Another sports star falls, then a public apology follows. It is a sad, repeated story. Only time will tell if the apology is genuine or forced. Today’s apology from an IU basketball star caught my attention, not because it was different, but because of the common error it conveyed. “I’ve made a bad decision but my bad decisions do not define who I am.” My concern is how many, whether athletes or non-athletes have bought into this positivistic view of oneself. Think about it, if our decisions/actions do not define us, what does?
First, scriptures tell us our decisions do define us, good or bad. Proverbs 20:11 “Even a child makes himself known by his acts, by whether his conduct is pure and upright.” Our decisions/actions/conduct make it known who we are. Notice the language in Proverbs 20 dig deeper than decisions defining us, but that they are really giving everyone else a glimpse into what is inside of us. Not only this but we must give an account for our decisions, thoughts, and words to God (Romans 14:12, Matthew 12:36).
Second, scriptures tell a different side of what this athlete may be trying to convey. Isaiah 64:6 “We have all become like one who is unclean, and all our righteous deeds are like a polluted garment. We all fade like a leaf, and our iniquities, like the wind, take us away.” We light to think too highly of ourselves. We want to believe that things we say, actions we do, are not the real me. Well in all honesty, they aren’t, but it is not because we are better than the things we do, but because we are worse. Matthew 15 “16“Are you still so dull?” Jesus asked them. 17“Don’t you see that whatever enters the mouth goes into the stomach and then out of the body? 18But the things that come out of a person’s mouth come from the heart, and these defile them. 19For out of the heart come evil thoughts—murder, adultery, sexual immorality, theft, false testimony, slander. 20These are what defile a person; but eating with unwashed hands does not defile them.” It is our of the core of who we are that all these things flow.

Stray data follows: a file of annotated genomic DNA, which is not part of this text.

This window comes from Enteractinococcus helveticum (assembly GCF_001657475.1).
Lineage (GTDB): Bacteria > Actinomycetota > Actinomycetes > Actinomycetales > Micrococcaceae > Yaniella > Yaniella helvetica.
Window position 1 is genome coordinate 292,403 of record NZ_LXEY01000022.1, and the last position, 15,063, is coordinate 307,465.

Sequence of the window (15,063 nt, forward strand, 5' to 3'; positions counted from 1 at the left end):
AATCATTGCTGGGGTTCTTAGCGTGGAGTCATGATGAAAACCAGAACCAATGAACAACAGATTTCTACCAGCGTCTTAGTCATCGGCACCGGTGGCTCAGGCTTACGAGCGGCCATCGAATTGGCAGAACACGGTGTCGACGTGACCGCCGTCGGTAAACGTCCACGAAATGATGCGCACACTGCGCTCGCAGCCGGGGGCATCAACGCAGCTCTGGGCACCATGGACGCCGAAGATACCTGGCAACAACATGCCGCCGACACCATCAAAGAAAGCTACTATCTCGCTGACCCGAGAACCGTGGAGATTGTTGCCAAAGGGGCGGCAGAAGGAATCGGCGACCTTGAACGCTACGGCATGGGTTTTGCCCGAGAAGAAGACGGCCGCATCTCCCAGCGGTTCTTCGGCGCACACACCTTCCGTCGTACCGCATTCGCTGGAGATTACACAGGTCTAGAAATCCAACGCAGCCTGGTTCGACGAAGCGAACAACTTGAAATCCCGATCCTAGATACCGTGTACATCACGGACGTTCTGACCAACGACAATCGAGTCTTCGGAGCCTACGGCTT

Third, too many today leave the definition of oneself to oneself. Jeremiah 17:9 “The heart is deceitful above all things, and desperately sick; who can understand it?” Being true to ourself is biblically impossible unless we want to own up to our deep capacity to sin. Unfortunately we even fall short in being able to be honest and truthful about this.
Our problem seems to be we would rather define who we are because we don’t like our own actions and we don’t like God’s description of us. It leaves us in a big mess, falling short. This is why the gospel is good news. Romans 5:8 “but God shows his love for us in that while we were still sinners, Christ died for us.” This is why true repentance always goes through the cross and Christ. True repentance does not want to convince others we are better than our actions, but that our actions need a Savior, need forgiveness. We need transformation. We need to be forgiven of sin and turned from sin, because lets face it, even we don’t like who we are. This is why we try to convince others that our decisions and actions don’t define us. We would like to give them a better definition. Our actions do define us, but are we listening to the definition they are giving? We are sinners, we need a savior.